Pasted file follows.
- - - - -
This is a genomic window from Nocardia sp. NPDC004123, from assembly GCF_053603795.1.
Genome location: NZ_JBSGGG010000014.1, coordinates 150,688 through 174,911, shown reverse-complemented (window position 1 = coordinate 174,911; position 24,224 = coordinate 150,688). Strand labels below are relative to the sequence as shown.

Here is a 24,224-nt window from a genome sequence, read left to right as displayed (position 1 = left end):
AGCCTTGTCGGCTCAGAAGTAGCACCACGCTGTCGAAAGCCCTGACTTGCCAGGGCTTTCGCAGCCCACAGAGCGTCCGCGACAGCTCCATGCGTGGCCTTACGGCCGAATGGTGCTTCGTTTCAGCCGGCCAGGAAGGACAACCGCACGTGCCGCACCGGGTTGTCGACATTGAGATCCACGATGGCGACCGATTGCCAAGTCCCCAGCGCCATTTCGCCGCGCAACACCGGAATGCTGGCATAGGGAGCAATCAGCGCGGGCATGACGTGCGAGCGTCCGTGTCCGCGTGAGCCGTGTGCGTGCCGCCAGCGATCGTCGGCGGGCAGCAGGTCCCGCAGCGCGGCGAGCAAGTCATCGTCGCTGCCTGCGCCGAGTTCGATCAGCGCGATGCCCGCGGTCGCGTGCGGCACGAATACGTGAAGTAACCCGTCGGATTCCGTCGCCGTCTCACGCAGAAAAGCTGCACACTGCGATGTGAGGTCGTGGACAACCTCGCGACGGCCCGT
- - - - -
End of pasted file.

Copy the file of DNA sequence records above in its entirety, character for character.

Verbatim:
This is a genomic window from Nocardia sp. NPDC004123, from assembly GCF_053603795.1.
Genome location: NZ_JBSGGG010000014.1, coordinates 150,688 through 174,911, shown reverse-complemented (window position 1 = coordinate 174,911; position 24,224 = coordinate 150,688). Strand labels below are relative to the sequence as shown.

Here is a 24,224-nt window from a genome sequence, read left to right as displayed (position 1 = left end):
AGCCTTGTCGGCTCAGAAGTAGCACCACGCTGTCGAAAGCCCTGACTTGCCAGGGCTTTCGCAGCCCACAGAGCGTCCGCGACAGCTCCATGCGTGGCCTTACGGCCGAATGGTGCTTCGTTTCAGCCGGCCAGGAAGGACAACCGCACGTGCCGCACCGGGTTGTCGACATTGAGATCCACGATGGCGACCGATTGCCAAGTCCCCAGCGCCATTTCGCCGCGCAACACCGGAATGCTGGCATAGGGAGCAATCAGCGCGGGCATGACGTGCGAGCGTCCGTGTCCGCGTGAGCCGTGTGCGTGCCGCCAGCGATCGTCGGCGGGCAGCAGGTCCCGCAGCGCGGCGAGCAAGTCATCGTCGCTGCCTGCGCCGAGTTCGATCAGCGCGATGCCCGCGGTCGCGTGCGGCACGAATACGTGAAGTAACCCGTCGGATTCCGTCGCCGTCTCACGCAGAAAAGCTGCACACTGCGATGTGAGGTCGTGGACAACCTCGCGACGGCCCGT